I've got the same board and I have even undervolted both PCH voltages in the bios, I did have them on minimum but decided in the end to have them both at around half the the voltage they were at stock and still my chipset is at 67c idle and in the mid 70's-80's during gaming, I have come to the conclusion I am past bothered, The board is under warranty, If it still works up to the warranty point then that's great, If it overheats and fails then so be it Asus can replace my board, Maybe they won't make that mistake again instead of cheaping out and not installing either decent thermal paste or installing a chipset fan like they do on the AMD platform.

    I mean boards and chipsets are getting loaded with more and more NVME slots and much faster bandwidth chipsets which are required and they don't install a fan, The mind boggles it really does.
    Last edited by Adrian1983; 11-15-2022 at 07:48 PM. Reason: Correction

  8. #8
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    Quote Originally Posted by Adrian1983 View Post
    I've got the same board and I have even undervolted both PCH voltages in the bios, I did have them on minimum but decided in the end to have them both at around half the the voltage they were at stock and still my chipset is at 67c idle and in the mid 70's-80's during gaming, I have come to the conclusion I am past bothered, The board is under warranty, If it still works up to the warranty point then that's great, If it overheats and fails then so be it Asus can replace my board, Maybe they won't make that mistake again instead of cheaping out and not installing either decent thermal paste or installing a chipset fan like they do on the AMD platform.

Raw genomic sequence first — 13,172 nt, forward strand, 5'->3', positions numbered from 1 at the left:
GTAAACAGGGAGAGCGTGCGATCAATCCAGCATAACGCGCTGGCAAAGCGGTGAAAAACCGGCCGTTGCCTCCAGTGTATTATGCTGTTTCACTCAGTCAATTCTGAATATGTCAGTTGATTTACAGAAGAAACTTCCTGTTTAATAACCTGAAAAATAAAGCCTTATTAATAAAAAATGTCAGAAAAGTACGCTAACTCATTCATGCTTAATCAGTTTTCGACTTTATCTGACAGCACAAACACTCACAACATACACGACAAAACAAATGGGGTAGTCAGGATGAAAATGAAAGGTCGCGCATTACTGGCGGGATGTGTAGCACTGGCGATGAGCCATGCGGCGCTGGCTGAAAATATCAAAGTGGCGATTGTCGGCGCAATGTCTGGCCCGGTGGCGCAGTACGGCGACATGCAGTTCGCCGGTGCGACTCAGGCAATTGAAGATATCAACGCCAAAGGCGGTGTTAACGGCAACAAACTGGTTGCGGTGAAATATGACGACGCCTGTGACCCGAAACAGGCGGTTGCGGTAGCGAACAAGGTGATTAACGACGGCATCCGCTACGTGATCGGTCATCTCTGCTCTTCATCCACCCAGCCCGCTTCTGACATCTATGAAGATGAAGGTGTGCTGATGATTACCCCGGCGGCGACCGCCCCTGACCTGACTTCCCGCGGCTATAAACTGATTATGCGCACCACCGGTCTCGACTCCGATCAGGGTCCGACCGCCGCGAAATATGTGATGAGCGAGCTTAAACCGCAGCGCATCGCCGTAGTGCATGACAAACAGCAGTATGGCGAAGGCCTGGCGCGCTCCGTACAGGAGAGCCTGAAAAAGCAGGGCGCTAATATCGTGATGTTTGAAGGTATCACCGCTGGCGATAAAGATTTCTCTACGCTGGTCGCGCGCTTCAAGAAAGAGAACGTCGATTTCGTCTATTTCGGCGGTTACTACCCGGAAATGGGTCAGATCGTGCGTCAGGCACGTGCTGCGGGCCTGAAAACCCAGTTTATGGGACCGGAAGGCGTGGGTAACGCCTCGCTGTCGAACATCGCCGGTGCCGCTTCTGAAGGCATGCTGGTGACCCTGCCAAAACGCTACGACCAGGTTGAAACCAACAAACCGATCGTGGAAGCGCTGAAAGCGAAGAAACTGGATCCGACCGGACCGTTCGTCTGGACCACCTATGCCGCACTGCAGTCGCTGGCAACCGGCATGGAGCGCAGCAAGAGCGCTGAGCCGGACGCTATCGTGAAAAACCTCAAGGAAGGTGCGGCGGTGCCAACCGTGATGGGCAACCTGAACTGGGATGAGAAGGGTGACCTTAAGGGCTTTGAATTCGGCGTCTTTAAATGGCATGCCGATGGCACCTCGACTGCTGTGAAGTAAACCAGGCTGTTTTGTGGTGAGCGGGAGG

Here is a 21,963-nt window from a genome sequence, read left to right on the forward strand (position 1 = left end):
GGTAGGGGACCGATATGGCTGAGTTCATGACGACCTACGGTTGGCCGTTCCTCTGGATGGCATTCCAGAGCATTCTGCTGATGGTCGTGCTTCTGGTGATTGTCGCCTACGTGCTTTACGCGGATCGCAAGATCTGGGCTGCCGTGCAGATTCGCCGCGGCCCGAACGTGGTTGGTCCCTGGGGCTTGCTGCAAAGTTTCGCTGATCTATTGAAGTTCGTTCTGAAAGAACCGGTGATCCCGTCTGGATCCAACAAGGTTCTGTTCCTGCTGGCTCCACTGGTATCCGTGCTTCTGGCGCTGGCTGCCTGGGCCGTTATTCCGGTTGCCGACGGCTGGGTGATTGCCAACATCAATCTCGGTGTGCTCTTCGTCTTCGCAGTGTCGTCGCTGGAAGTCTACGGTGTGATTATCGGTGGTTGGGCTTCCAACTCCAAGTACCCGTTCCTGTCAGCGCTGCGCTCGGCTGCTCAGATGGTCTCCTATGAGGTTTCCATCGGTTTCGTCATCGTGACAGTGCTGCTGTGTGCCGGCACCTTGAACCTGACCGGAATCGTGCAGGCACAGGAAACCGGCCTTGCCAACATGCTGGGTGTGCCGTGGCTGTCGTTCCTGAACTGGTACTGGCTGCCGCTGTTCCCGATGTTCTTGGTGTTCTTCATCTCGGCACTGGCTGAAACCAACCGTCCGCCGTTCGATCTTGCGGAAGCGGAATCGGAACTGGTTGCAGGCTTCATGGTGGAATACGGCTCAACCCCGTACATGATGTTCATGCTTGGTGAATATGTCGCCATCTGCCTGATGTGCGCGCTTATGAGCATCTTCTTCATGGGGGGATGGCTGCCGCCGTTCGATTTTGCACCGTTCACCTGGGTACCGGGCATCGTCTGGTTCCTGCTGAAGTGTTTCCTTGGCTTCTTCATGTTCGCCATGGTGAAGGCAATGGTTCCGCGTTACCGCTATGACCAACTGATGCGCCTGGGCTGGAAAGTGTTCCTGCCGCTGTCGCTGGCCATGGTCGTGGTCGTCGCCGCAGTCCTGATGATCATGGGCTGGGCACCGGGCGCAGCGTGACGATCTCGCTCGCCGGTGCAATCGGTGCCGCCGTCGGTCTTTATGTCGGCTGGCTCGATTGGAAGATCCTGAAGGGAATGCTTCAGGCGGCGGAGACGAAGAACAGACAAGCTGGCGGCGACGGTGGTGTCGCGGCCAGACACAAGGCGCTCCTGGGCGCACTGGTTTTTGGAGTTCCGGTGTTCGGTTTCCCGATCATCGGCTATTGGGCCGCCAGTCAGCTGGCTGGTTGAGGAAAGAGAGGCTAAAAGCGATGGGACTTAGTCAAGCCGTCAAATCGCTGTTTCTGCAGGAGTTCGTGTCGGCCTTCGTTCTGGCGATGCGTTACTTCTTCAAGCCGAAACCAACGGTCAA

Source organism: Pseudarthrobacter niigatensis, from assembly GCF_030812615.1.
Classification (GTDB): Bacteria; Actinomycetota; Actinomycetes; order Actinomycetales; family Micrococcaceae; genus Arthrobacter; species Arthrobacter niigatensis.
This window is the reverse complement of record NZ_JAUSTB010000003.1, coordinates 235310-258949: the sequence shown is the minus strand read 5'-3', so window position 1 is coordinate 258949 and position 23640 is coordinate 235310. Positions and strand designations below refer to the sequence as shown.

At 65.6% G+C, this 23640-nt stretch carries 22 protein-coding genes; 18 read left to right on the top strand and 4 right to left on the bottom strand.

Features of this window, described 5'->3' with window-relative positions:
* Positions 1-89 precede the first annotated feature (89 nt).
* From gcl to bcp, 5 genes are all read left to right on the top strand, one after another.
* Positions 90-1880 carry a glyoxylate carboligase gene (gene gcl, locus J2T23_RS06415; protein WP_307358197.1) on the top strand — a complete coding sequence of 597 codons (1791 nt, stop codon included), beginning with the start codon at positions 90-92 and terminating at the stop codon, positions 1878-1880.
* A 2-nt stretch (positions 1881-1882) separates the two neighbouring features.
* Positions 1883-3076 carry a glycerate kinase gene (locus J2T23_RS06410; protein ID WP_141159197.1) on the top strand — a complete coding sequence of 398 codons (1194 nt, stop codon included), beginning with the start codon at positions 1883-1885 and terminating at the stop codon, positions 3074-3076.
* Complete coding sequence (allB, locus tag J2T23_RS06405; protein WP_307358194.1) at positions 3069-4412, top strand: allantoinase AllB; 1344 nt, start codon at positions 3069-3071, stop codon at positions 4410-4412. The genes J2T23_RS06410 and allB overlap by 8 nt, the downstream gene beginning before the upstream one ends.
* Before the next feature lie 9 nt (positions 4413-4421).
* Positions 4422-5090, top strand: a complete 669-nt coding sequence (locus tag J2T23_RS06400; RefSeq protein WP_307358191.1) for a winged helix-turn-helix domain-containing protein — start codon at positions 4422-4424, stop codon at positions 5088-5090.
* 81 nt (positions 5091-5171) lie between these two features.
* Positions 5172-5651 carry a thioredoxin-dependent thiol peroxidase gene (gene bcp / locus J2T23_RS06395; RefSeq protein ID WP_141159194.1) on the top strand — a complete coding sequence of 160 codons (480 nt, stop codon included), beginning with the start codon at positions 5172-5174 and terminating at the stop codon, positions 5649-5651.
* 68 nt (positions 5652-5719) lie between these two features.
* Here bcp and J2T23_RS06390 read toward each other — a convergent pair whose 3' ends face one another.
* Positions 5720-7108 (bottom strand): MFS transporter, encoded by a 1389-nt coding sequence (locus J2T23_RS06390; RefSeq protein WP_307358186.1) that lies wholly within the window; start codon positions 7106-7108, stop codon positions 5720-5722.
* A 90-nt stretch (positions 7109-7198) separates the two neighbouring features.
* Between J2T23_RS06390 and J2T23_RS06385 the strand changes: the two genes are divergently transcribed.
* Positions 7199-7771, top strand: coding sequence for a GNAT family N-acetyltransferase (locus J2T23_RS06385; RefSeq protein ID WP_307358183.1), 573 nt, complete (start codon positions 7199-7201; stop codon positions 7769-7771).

I mean boards and chipsets are getting loaded with more and more NVME slots and much faster bandwidth chipsets which are required and they don't install a fan, The mind boggles it really does.
    Yeah, this is the first Asus product that I have been disappointed with. As you say, cheeping out on the chipset heatsink, what were they thinking. I am seriously thinking of buying a Gigabyte Z790 motherboard and selling this one, I have had nothing but trouble with it since I installed it.